Guatemala

GUATEMALA HISTORY

mapa de guatemala click on the image to enlarge
Like many other countries in Latin America it is widely believed that the first inhabitants of Guatemala were nomadic hunter gathers who had traveled across the Bering Straits to reach the Americas. It is thought that theses tribes of people first reached Central America around 12000 BC. After a period of initial settlement during which time agriculture was developed, the more advanced culture of the Ancient Mayan people began to emerge. Archaeological evidence shows that the Mayan had started to build ceremonial architecture by approximately 1000 BC and by 6000 BC some of the earliest Mayan complexes had been constructed.

El Castillo de San Felipe de Lara click on the image to enlarge
The period between 300 AD and 900 AD is known as The Classic Period of the Mayan, this is because Mayan architecture and culture flourished during this time. The Mayan refined the calendar, they developed a more advanced written language and all the large Mayan cities, that can be still seen today, were built during the Classical Period.

However, this peak of Mayan development was only for a short period. By 750 AD problems had arose and the collapse of this society had begun. There are many theories on what happened. For example at this point in time the climate changed and therefore there may have been a food shortage. In any case, populations decreased and cities were gradually abandoned. By 830 AD development and construction had stopped. Some cities in Belize and Yucatan survived for a bit longer, but in Guatemala the people abandoned the cities and redistributed to the villages in the high lands.

No other major civilisations developed in Guatemala after the demise of the Mayan but many of the Mayan traditions lived on amongst the people.

Catedral de Guatemala click on the image to enlarge
The next major players in Guatemala’s history were the Spanish. The Spanish failed to conquer this area by force, but they later succeeded through the Catholic Church. The name ¨Goathemala¨ was given to the area by the Spanish conquistadors; it was derived from indigenous words meaning ¨Land of many trees¨.

During the colonial period, Guatemala was a Captaincy General of Spain, but technically still a part of New Mexico. It extended from Southern Mexico to Costa Rica. However this region was not as rich in minerals (gold and silver) as Mexico or Peru and was therefore not considered important. Its main products were sugarcane, cocoa, blue aņil dye, red dye from cochineal insects and precious woods used in artwork for churches and palaces in Spain.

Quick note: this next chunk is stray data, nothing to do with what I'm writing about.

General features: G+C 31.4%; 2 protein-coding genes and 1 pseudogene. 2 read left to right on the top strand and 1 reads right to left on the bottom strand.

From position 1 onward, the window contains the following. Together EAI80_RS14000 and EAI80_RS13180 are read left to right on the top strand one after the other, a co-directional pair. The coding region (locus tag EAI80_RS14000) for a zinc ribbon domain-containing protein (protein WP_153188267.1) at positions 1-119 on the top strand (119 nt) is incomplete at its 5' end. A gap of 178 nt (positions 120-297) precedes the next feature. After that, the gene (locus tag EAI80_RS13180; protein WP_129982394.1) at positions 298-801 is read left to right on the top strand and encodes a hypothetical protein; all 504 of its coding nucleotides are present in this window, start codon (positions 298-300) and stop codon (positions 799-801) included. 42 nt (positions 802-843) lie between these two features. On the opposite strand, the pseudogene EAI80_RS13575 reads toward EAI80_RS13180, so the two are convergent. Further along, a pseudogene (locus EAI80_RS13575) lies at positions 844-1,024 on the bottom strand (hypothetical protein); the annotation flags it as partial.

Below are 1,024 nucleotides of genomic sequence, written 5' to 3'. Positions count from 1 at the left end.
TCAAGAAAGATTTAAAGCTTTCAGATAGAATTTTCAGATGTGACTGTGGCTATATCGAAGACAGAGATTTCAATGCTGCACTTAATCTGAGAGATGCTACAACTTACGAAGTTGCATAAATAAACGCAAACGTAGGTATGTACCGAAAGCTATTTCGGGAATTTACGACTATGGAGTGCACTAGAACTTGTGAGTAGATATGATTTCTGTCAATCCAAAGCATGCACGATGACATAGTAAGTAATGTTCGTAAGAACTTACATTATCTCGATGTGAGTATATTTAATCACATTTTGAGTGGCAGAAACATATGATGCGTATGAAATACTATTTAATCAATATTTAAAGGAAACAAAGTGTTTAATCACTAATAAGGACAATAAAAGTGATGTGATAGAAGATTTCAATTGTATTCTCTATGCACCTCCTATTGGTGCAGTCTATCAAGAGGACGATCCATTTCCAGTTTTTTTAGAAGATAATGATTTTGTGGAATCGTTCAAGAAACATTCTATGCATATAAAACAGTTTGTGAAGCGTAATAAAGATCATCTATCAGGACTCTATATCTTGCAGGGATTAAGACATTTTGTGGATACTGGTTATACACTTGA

mapa de guatemala click on the image to enlarge
On September 15, 1821,Guatemala became independent. The new Guatemalan Republic included part of Soconusco region, and what are now the countries of El Salvador, Honduras, Nicaragua, and Costa Rica. Its 1.5 million inhabitants were concentrated in urban centers.

In 1821, the province of El Salvador convinced the other Guatemalan provinces to join the Mexican Empire, an idea of Agustin Iturbide. But a year later Iturbide was forced to abdicate, his empire collapsed and Guatemala separated from Mexico, losing the regions of Chiapas and Soconusco.

The Guatemalan provinces formed the United Provinces of Central America, also called the Central American Federation (Federacion de Estados Centroamericanos). The capital city remained Guatemala City, which is still today the most populous city in Central America.

A politically unstable period followed, aggravated by the collapse of the world market for aņil (indigo), the country's main export to Europe, due to the invention of synthetic dyes. This prompted each province to leave the Federation, from 1838 to 1840, beginning with Costa Rica, and Guatemala became an independent nation.